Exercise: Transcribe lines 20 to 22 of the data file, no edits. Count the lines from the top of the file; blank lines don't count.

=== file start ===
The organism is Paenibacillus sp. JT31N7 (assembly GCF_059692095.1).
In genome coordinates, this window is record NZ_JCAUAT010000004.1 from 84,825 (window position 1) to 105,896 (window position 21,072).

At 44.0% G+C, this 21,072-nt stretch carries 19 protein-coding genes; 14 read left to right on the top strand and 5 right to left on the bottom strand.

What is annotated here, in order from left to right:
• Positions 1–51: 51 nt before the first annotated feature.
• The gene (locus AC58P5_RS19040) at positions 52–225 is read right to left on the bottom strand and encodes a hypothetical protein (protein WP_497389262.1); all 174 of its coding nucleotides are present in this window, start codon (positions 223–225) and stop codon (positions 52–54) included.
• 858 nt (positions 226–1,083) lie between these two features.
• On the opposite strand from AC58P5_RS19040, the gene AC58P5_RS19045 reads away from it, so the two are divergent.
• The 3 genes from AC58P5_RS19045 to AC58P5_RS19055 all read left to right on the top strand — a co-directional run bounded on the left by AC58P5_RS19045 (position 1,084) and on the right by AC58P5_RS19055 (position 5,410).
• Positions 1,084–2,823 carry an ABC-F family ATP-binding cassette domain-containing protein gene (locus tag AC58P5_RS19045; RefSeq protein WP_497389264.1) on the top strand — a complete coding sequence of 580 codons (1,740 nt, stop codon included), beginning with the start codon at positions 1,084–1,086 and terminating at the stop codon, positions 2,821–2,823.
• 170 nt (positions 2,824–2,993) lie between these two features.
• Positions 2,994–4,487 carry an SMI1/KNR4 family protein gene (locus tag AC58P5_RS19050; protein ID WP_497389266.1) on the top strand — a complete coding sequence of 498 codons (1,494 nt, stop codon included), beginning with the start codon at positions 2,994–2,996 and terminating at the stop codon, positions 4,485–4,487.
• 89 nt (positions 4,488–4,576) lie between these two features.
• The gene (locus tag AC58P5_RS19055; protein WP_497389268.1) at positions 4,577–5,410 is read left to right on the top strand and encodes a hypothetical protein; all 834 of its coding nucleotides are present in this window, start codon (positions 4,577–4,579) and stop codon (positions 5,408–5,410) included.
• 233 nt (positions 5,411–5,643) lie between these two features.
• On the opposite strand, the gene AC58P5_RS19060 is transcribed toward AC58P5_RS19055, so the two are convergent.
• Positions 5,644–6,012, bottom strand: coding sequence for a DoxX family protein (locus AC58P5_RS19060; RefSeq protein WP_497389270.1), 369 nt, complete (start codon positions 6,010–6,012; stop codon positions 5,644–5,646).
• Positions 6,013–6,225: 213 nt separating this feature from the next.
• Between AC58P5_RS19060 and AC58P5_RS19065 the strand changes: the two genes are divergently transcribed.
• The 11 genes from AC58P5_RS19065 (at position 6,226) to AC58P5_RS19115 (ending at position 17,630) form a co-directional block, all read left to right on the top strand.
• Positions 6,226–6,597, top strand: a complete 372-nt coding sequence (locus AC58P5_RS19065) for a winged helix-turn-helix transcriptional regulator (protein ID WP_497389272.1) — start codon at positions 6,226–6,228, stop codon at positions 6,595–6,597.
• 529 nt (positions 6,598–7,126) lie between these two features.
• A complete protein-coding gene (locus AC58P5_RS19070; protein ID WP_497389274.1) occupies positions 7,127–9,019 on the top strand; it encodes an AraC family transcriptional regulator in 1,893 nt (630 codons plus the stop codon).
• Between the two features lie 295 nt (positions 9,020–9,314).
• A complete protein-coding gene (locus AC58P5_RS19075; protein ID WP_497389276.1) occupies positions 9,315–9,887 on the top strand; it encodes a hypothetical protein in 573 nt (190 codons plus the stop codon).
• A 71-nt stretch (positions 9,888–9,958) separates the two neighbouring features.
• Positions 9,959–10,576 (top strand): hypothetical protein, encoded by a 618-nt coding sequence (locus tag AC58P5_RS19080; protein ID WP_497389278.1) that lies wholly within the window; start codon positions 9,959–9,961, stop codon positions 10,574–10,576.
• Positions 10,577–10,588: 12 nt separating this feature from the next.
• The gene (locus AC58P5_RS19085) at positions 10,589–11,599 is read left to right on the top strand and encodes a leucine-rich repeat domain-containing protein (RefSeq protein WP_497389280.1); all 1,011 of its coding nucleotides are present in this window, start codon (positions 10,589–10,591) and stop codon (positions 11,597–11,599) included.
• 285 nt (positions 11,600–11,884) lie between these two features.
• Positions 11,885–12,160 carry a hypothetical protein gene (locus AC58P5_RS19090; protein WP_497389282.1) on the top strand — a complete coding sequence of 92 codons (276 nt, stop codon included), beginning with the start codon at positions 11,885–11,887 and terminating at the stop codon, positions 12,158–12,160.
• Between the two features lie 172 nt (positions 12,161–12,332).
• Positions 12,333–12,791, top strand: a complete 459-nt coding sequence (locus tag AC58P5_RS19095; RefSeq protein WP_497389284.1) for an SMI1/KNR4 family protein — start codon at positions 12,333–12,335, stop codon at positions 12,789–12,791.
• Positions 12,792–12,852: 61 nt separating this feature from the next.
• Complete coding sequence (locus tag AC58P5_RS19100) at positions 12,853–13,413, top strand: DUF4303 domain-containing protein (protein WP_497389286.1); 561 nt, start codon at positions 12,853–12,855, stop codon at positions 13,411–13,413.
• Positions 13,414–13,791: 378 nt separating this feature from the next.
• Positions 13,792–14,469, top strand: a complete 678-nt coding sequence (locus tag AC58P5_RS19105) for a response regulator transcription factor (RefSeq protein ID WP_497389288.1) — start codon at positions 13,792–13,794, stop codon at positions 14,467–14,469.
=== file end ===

• The 11 genes from AC58P5_RS19065 (at position 6,226) to AC58P5_RS19115 (ending at position 17,630) form a co-directional block, all read left to right on the top strand.
• Positions 6,226–6,597, top strand: a complete 372-nt coding sequence (locus AC58P5_RS19065) for a winged helix-turn-helix transcriptional regulator (protein ID WP_497389272.1) — start codon at positions 6,226–6,228, stop codon at positions 6,595–6,597.
• 529 nt (positions 6,598–7,126) lie between these two features.